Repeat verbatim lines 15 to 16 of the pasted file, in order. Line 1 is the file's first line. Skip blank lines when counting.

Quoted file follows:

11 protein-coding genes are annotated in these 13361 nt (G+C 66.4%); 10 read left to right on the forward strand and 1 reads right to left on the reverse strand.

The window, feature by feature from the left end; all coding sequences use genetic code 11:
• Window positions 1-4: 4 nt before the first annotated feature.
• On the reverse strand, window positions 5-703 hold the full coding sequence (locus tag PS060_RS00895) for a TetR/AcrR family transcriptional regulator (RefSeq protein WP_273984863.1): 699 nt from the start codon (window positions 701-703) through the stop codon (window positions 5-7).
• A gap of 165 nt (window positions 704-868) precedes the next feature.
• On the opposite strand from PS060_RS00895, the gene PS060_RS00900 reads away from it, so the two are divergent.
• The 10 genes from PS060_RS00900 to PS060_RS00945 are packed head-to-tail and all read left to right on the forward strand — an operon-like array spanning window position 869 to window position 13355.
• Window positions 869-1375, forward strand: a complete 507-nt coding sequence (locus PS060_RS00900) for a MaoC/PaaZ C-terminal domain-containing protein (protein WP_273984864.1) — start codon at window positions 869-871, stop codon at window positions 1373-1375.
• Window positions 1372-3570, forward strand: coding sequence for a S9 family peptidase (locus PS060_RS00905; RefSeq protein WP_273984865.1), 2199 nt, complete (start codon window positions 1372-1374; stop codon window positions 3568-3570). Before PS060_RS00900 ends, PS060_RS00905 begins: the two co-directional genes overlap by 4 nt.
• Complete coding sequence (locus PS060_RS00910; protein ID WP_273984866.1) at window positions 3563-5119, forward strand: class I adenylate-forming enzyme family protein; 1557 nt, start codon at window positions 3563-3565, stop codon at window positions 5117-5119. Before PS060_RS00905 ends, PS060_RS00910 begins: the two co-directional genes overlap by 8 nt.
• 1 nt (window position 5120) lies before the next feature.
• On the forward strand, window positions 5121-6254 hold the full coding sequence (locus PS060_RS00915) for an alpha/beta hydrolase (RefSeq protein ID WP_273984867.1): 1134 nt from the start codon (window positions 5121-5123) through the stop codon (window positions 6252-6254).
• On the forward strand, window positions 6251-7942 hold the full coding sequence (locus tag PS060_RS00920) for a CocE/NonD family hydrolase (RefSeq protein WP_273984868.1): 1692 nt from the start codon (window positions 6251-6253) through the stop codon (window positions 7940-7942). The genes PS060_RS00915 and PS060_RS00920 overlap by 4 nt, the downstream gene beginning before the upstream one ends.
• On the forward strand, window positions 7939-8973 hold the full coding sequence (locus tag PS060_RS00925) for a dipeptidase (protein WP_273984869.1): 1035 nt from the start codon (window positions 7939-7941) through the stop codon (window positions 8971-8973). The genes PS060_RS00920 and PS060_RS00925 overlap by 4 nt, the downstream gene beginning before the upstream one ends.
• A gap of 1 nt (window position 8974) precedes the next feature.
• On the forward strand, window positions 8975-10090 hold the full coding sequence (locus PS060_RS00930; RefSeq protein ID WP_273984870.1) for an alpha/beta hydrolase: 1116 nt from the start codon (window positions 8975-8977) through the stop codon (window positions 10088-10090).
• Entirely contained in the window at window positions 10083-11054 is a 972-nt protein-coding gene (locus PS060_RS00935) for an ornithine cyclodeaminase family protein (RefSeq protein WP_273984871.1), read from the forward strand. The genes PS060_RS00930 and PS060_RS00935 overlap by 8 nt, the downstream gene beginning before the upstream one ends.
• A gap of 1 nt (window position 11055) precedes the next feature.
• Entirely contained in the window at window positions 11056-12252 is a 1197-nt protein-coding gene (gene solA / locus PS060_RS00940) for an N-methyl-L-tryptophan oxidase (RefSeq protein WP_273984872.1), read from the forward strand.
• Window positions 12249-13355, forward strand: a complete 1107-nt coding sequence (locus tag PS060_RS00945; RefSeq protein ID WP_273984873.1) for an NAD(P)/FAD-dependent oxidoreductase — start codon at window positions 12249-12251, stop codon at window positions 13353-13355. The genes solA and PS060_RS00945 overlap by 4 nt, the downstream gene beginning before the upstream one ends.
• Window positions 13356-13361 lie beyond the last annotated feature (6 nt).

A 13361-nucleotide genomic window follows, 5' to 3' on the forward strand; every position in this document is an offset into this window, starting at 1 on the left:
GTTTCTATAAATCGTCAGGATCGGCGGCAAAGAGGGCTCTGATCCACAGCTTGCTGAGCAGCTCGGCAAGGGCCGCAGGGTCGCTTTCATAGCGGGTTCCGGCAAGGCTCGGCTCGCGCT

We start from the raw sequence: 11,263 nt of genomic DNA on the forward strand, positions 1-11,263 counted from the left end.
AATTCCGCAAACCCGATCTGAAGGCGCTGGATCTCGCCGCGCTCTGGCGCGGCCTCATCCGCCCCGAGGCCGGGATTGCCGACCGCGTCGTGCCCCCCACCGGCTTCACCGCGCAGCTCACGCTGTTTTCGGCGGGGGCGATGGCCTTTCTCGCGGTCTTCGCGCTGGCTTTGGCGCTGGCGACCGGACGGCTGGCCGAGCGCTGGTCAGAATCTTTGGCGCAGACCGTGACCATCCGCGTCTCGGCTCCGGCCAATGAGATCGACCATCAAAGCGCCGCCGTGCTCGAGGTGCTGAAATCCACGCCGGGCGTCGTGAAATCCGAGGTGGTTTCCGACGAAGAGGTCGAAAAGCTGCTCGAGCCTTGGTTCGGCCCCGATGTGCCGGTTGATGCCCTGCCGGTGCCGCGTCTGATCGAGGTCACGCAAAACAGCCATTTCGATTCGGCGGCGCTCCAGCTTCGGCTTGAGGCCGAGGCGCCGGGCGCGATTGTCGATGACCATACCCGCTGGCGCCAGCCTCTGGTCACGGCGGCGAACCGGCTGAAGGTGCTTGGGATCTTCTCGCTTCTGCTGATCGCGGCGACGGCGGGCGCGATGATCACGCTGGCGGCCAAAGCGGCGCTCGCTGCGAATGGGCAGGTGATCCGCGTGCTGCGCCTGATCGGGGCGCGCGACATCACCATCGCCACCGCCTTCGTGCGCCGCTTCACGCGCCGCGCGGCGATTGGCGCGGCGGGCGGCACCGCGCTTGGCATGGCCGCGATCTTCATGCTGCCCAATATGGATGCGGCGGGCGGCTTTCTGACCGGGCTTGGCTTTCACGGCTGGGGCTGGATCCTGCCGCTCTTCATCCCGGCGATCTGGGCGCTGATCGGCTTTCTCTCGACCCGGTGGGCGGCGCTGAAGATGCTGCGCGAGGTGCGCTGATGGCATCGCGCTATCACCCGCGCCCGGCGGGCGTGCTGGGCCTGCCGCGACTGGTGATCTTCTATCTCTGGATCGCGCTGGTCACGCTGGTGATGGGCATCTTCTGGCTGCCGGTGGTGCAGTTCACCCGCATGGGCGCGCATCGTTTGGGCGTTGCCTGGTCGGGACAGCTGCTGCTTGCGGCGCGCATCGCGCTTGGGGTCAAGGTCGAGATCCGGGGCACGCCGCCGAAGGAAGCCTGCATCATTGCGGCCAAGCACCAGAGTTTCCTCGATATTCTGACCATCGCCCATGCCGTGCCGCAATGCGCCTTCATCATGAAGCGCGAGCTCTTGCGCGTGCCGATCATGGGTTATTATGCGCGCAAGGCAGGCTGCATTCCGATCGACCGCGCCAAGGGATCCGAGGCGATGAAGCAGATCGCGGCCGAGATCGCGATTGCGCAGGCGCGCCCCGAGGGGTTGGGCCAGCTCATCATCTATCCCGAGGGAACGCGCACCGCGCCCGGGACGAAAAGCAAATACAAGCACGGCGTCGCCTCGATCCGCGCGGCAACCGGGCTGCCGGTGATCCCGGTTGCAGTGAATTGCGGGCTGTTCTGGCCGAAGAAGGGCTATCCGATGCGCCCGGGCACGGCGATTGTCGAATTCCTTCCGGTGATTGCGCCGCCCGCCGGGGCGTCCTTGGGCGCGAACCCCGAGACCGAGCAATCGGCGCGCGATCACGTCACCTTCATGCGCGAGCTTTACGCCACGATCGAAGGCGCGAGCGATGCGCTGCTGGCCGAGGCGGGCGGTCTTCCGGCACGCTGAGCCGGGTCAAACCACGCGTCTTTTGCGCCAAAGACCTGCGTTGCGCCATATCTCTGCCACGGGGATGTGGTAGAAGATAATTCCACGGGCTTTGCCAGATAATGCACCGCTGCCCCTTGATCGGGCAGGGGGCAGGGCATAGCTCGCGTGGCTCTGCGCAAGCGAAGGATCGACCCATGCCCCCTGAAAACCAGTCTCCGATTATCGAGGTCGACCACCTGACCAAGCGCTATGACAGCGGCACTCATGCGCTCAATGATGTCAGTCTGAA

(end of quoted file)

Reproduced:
• A gap of 1 nt (window position 8974) precedes the next feature.
• On the forward strand, window positions 8975-10090 hold the full coding sequence (locus PS060_RS00930; RefSeq protein ID WP_273984870.1) for an alpha/beta hydrolase: 1116 nt from the start codon (window positions 8975-8977) through the stop codon (window positions 10088-10090).